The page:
Following the arrest of 10 fishermen from Cabugao last month, five more from Carorian in Bato town are now soliciting assistance for their bail once a warrant of arrest is issued for their apprehension for a similar offense.
Provincial Board Member Lorenzo Templonuevo Jr. told the Tribune that the arrest warrant is expected to be issued this week by the 1st Municipal Circuit Trial Court of Bato-San Miguel in connection with the criminal case filed against the five Carorian residents for violation of Sec. 90 of Republic Act 8550 or the Philippine Fisheries Code as amended by Sec. 95 of RA 10654.
It may be recalled that last year, the fishermen – Perfecto Bernal, Joseph Valenzuela, Julito Camacho, Terry Timajo and Julito Templonuevo – sought the assistance of the Sangguniang Panlalawigan through PBM Templonuevo after they were apprehended by Bato police officers on Oct. 4, 2020 for allegedly catching fish using fine mesh nets as active fishing gear.
Claiming that they did not violate the law and that their arrest was illegitimate, irregular and unlawful, the five told a subsequent hearing of the SP Committee on Agriculture and Fisheries that the “pangki” net they were using them had holes big enough to comply with an existing municipal ordinance governing fishing within Cabugao Bay and adjoining areas within Bato.
Ironically, the fishing net was donated to the Carorian residents by the Bureau of Fisheries and Aquatic Resources (BFAR) as part of the government’s support for marginal fishermen in Catanduanes, a source claimed.
During the SP committee hearing chaired by PBM Templonuevo, then Bato police officer-in-charge Capt. Ariel Buraga said that they received a report on the illegal fishing from the Carorian barangay captain and that they just responded to the call, with barangay officials present during the apprehension as the complainants.
None of the barangay officials who reported the alleged illegal fishing and witnessed the apprehension were present during the hearing.
It was also discovered that the barangay council has passed an ordinance banning fishing within its territory, but Councilor Francisco Toledana disclosed that the Sangguniang Bayan sent back the barangay ordinance as it was illegal.
It was earlier explained by BFAR provincial fishery officer Jorge Camacho that only the municipal government has the power to conserve, protect and utilize all fishery resources within the municipal waters.
“There’s no such thing as a barangay fishery ordinance,” he said, as barangays cannot put limits on fishing in municipal waters.
A representative of the Municipal Agriculture Office revealed that, just to be sure, they checked the fishing net seized as evidence and found that it did not violate the law or municipal ordinance as to the size of the holes and had a mayor’s permit.
It was also pointed out during the hearing that the BFAR should file the complaint if the fishermen is in violation of RA 8550 but it should be the LGU as complainant if the municipal fishery law has been violated.
The Bato police insisted that the “sadsad” or the practice of dragging a gill net from the deep portion of the sea to the shoreline is in violation of law and that they are master fishermen as certified by the BFAR regional office after consultation.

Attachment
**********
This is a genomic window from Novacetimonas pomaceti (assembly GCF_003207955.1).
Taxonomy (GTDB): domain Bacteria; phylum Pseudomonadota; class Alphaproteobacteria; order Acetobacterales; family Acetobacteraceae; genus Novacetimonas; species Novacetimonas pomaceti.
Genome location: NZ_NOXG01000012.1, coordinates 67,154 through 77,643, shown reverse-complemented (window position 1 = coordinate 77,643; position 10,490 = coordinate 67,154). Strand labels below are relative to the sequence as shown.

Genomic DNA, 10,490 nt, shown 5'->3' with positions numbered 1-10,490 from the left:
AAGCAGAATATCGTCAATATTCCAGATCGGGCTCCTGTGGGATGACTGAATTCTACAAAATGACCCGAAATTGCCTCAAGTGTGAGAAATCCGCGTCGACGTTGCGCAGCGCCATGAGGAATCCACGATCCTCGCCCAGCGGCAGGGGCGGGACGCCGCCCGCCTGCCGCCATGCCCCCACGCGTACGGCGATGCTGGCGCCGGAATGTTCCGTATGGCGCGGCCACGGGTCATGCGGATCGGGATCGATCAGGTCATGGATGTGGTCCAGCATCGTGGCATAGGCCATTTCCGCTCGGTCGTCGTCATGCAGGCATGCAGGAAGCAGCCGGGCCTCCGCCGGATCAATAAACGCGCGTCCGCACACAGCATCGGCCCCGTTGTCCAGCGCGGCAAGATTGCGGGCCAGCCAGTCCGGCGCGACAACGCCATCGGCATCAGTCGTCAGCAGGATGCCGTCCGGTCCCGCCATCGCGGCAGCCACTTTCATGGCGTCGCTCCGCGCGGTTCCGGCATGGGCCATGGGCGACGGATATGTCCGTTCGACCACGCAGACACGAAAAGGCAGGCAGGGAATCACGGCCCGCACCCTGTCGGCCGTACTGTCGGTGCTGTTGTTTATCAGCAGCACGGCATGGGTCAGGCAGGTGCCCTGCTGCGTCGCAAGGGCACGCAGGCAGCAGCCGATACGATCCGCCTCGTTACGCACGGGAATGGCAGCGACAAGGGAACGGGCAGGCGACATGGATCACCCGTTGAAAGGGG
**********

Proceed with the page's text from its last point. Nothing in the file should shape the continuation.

Sec. 95 of RA 10654 penalizing the use of active gear in municipal waters, however, specifically identifies those liable for the violation as the owner, operator, boat captain and master fisherman of the vessel, or the chief executive officer in a corporation, or the managing partner in a partnership.
The SP members stressed that neither of the five respondents fall in the definition of the violators since they are not the owners of the seized fishing vessel.
“We are in a pandemic,” they said. “Kapag file tayo ng file ng kaso, lalong maghihirap ang mga tao kasi kumpiskado ang mga fishing net. What will happen to our fishermen kung walang makain, walang mga trabaho?”
The BFAR also underscored that the provision on the use of active gear pertains only to commercial vessels and that the wooden banca used by the Carorian fishermen are not commercial in nature.
Recognizing the fact that Cabugao bay is home to delicacies such as “dilis” and “silag” which cannot be caught by legal fishing nets 3 cm or larger, PBM Templonuevo proposed that the existing municipal fishery ordinance be amended to allow the catching of such small fishes in Cabugao bay using fine-mesh nets only during a very limited period of time when they are abundant.
The municipal agriculture office, however, said the use of such nets to catch “dilis” cannot guarantee that only small fishes will be caught, noting that since fine-mesh nets were banned in Cabugao bay, the fish population has increased that even fishermen from Virac are fishing in Bato municipal waters.
In an interview with the Tribune, Cabugao barangay officials backed the idea of revising the municipal fishery ordinance to legalize the use of fine-mesh nets for the catching of “dilis” and other small fishes.
The barangay council headed by Chairman Nenita Taraya had written the BFAR regional office on the matter after 10 of their constituents were arrested by police officers for catching fish using fine mesh nets as active fishing gear in the bay at 1:30 P.M. of Sept. 15, 2020.
They confiscated the net with an estimated length of 500 meters as well as 15 kilos of assorted fish valued at P2,500.00.
Last Jan. 18, 2021, the 10 fishermen ranging in age from 34 to 61 were apprehended by the Bato police on the basis of the arrest warrant issued by Judge Francisco Torres Jr. of the 1st Municipal Circuit Trial Court of Bato-San Miguel for violation of Sec. 90 ng RA 8550 as amended by Sec. 95 of RA 10654.
The accused were released after posting bail for their temporary liberty during the trial of the case.